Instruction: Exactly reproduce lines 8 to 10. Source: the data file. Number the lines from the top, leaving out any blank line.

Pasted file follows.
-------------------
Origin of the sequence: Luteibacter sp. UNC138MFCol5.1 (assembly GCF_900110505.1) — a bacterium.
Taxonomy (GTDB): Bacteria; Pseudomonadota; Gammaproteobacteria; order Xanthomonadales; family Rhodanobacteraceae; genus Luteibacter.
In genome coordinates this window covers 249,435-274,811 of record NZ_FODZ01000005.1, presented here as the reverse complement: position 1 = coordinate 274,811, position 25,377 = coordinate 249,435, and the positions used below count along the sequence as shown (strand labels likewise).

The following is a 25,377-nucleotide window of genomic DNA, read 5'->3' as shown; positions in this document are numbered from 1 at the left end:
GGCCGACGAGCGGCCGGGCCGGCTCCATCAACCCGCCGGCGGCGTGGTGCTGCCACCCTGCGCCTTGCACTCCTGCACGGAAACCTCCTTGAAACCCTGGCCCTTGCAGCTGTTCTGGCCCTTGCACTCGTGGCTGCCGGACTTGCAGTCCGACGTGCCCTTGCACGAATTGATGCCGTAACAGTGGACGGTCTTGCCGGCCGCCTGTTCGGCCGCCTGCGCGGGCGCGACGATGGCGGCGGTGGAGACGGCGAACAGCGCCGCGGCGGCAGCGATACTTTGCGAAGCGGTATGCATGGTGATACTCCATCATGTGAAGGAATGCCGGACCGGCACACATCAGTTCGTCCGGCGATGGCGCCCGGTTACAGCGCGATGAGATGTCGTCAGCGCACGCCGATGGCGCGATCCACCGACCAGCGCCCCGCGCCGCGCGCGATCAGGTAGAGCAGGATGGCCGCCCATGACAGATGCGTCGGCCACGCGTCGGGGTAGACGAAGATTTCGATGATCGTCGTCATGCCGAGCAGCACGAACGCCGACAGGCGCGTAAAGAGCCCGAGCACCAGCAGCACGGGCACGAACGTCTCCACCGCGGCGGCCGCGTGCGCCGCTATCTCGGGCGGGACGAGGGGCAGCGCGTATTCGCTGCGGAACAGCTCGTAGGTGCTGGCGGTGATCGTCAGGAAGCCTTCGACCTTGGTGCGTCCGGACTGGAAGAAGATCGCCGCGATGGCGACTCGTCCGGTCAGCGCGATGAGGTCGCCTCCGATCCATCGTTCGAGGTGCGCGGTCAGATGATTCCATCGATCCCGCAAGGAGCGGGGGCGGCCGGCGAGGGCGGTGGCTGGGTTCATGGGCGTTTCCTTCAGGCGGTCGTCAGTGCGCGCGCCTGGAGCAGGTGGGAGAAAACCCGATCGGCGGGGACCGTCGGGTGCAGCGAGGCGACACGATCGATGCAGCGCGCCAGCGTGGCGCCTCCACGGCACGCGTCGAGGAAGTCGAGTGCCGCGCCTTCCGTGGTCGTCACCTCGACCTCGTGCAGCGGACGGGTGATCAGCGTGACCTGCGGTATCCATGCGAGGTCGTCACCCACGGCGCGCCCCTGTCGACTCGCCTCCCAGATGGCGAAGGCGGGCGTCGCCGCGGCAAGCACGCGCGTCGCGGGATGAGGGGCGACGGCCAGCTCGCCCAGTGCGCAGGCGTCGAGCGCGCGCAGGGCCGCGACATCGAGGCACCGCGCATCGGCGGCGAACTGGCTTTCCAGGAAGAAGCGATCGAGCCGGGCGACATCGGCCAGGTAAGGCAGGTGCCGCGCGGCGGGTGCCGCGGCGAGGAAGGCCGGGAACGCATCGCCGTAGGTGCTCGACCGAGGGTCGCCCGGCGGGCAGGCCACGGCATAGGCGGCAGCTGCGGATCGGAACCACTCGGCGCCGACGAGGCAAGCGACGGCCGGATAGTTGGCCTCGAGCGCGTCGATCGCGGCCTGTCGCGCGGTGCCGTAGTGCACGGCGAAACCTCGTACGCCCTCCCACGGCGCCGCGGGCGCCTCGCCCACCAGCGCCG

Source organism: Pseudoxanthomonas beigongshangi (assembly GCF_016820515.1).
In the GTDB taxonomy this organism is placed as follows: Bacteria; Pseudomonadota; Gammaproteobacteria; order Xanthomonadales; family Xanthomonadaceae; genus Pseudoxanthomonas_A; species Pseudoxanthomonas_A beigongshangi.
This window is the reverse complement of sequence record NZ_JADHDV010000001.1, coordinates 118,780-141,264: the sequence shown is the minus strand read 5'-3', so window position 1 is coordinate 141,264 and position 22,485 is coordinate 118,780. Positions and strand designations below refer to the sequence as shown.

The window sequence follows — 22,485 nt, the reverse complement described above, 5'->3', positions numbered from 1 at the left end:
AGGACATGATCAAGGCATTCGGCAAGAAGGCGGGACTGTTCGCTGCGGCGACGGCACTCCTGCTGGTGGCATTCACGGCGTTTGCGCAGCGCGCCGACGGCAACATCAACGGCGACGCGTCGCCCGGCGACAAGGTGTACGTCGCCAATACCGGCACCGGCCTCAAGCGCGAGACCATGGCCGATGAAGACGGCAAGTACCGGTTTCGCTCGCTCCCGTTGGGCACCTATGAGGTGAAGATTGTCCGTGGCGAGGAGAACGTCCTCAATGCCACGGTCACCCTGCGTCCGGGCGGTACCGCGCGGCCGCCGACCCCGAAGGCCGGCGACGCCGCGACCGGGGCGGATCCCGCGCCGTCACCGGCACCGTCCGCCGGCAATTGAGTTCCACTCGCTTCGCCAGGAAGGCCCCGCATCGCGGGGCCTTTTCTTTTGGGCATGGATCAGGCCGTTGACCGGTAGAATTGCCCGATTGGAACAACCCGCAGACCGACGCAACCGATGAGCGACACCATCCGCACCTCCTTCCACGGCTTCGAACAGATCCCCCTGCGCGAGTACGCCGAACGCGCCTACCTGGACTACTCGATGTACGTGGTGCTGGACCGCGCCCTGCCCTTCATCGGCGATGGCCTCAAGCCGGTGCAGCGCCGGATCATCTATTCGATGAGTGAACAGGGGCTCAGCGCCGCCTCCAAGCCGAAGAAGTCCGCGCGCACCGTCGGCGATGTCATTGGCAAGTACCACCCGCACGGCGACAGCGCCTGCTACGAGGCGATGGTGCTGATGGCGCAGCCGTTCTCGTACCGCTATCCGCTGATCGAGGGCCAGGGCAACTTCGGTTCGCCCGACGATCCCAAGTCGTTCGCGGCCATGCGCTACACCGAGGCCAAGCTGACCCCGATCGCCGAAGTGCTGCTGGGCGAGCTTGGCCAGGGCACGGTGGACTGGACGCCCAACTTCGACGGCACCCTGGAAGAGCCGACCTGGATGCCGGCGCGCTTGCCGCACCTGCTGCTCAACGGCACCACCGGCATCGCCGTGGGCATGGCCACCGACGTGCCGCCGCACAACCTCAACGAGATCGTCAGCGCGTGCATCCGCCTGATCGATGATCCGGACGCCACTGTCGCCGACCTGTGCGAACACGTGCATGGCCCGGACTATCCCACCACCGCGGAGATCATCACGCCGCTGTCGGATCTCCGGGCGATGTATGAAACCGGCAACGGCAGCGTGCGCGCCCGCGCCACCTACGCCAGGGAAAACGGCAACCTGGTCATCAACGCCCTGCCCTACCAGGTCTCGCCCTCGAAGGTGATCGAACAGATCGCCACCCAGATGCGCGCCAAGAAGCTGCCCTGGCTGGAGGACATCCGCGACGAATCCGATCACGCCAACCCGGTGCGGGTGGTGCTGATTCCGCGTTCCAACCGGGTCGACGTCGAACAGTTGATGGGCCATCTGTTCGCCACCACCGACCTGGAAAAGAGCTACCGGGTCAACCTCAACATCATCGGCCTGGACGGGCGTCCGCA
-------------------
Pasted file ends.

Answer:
This window is the reverse complement of sequence record NZ_JADHDV010000001.1, coordinates 118,780-141,264: the sequence shown is the minus strand read 5'-3', so window position 1 is coordinate 141,264 and position 22,485 is coordinate 118,780. Positions and strand designations below refer to the sequence as shown.

The window sequence follows — 22,485 nt, the reverse complement described above, 5'->3', positions numbered from 1 at the left end:
AGGACATGATCAAGGCATTCGGCAAGAAGGCGGGACTGTTCGCTGCGGCGACGGCACTCCTGCTGGTGGCATTCACGGCGTTTGCGCAGCGCGCCGACGGCAACATCAACGGCGACGCGTCGCCCGGCGACAAGGTGTACGTCGCCAATACCGGCACCGGCCTCAAGCGCGAGACCATGGCCGATGAAGACGGCAAGTACCGGTTTCGCTCGCTCCCGTTGGGCACCTATGAGGTGAAGATTGTCCGTGGCGAGGAGAACGTCCTCAATGCCACGGTCACCCTGCGTCCGGGCGGTACCGCGCGGCCGCCGACCCCGAAGGCCGGCGACGCCGCGACCGGGGCGGATCCCGCGCCGTCACCGGCACCGTCCGCCGGCAATTGAGTTCCACTCGCTTCGCCAGGAAGGCCCCGCATCGCGGGGCCTTTTCTTTTGGGCATGGATCAGGCCGTTGACCGGTAGAATTGCCCGATTGGAACAACCCGCAGACCGACGCAACCGATGAGCGACACCATCCGCACCTCCTTCCACGGCTTCGAACAGATCCCCCTGCGCGAGTACGCCGAACGCGCCTACCTGGACTACTCGATGTACGTGGTGCTGGACCGCGCCCTGCCCTTCATCGGCGATGGCCTCAAGCCGGTGCAGCGCCGGATCATCTATTCGATGAGTGAACAGGGGCTCAGCGCCGCCTCCAAGCCGAAGAAGTCCGCGCGCACCGTCGGCGATGTCATTGGCAAGTACCACCCGCACGGCGACAGCGCCTGCTACGAGGCGATGGTGCTGATGGCGCAGCCGTTCTCGTACCGCTATCCGCTGATCGAGGGCCAGGGCAACTTCGGTTCGCCCGACGATCCCAAGTCGTTCGCGGCCATGCGCTACACCGAGGCCAAGCTGACCCCGATCGCCGAAGTGCTGCTGGGCGAGCTTGGCCAGGGCACGGTGGACTGGACGCCCAACTTCGACGGCACCCTGGAAGAGCCGACCTGGATGCCGGCGCGCTTGCCGCACCTGCTGCTCAACGGCACCACCGGCATCGCCGTGGGCATGGCCACCGACGTGCCGCCGCACAACCTCAACGAGATCGTCAGCGCGTGCATCCGCCTGATCGATGATCCGGACGCCACTGTCGCCGACCTGTGCGAACACGTGCATGGCCCGGACTATCCCACCACCGCGGAGATCATCACGCCGCTGTCGGATCTCCGGGCGATGTATGAAACCGGCAACGGCAGCGTGCGCGCCCGCGCCACCTACGCCAGGGAAAACGGCAACCTGGTCATCAACGCCCTGCCCTACCAGGTCTCGCCCTCGAAGGTGATCGAACAGATCGCCACCCAGATGCGCGCCAAGAAGCTGCCCTGGCTGGAGGACATCCGCGACGAATCCGATCACGCCAACCCGGTGCGGGTGGTGCTGATTCCGCGTTCCAACCGGGTCGACGTCGAACAGTTGATGGGCCATCTGTTCGCCACCACCGACCTGGAAAAGAGCTACCGGGTCAACCTCAACATCATCGGCCTGGACGGGCGTCCGCA